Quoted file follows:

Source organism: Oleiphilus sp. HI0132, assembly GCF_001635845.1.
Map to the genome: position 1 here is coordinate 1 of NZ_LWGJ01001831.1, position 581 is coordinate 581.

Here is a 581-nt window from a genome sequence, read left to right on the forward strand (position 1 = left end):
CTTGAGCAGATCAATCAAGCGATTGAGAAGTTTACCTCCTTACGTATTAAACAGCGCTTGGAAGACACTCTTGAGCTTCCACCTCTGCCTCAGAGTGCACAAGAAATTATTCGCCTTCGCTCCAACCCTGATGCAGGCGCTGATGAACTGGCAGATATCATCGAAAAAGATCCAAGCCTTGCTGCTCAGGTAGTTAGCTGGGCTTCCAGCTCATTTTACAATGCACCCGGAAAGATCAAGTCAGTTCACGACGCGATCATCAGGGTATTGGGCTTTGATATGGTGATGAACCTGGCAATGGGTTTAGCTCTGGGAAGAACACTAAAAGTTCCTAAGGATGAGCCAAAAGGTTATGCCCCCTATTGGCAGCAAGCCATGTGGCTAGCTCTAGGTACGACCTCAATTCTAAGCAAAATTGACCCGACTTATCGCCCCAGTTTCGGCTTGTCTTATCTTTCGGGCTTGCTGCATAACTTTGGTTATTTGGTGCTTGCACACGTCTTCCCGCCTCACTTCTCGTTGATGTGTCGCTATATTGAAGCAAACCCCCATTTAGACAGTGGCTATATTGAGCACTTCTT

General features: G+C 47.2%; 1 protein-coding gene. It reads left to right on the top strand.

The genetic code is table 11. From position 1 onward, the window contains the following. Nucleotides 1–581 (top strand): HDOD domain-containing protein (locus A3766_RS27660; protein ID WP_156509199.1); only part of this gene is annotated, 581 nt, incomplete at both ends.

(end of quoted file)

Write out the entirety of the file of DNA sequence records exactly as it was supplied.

Source organism: Oleiphilus sp. HI0132, assembly GCF_001635845.1.
Map to the genome: position 1 here is coordinate 1 of NZ_LWGJ01001831.1, position 581 is coordinate 581.

Here is a 581-nt window from a genome sequence, read left to right on the forward strand (position 1 = left end):
CTTGAGCAGATCAATCAAGCGATTGAGAAGTTTACCTCCTTACGTATTAAACAGCGCTTGGAAGACACTCTTGAGCTTCCACCTCTGCCTCAGAGTGCACAAGAAATTATTCGCCTTCGCTCCAACCCTGATGCAGGCGCTGATGAACTGGCAGATATCATCGAAAAAGATCCAAGCCTTGCTGCTCAGGTAGTTAGCTGGGCTTCCAGCTCATTTTACAATGCACCCGGAAAGATCAAGTCAGTTCACGACGCGATCATCAGGGTATTGGGCTTTGATATGGTGATGAACCTGGCAATGGGTTTAGCTCTGGGAAGAACACTAAAAGTTCCTAAGGATGAGCCAAAAGGTTATGCCCCCTATTGGCAGCAAGCCATGTGGCTAGCTCTAGGTACGACCTCAATTCTAAGCAAAATTGACCCGACTTATCGCCCCAGTTTCGGCTTGTCTTATCTTTCGGGCTTGCTGCATAACTTTGGTTATTTGGTGCTTGCACACGTCTTCCCGCCTCACTTCTCGTTGATGTGTCGCTATATTGAAGCAAACCCCCATTTAGACAGTGGCTATATTGAGCACTTCTT

General features: G+C 47.2%; 1 protein-coding gene. It reads left to right on the top strand.

The genetic code is table 11. From position 1 onward, the window contains the following. Nucleotides 1–581 (top strand): HDOD domain-containing protein (locus A3766_RS27660; protein ID WP_156509199.1); only part of this gene is annotated, 581 nt, incomplete at both ends.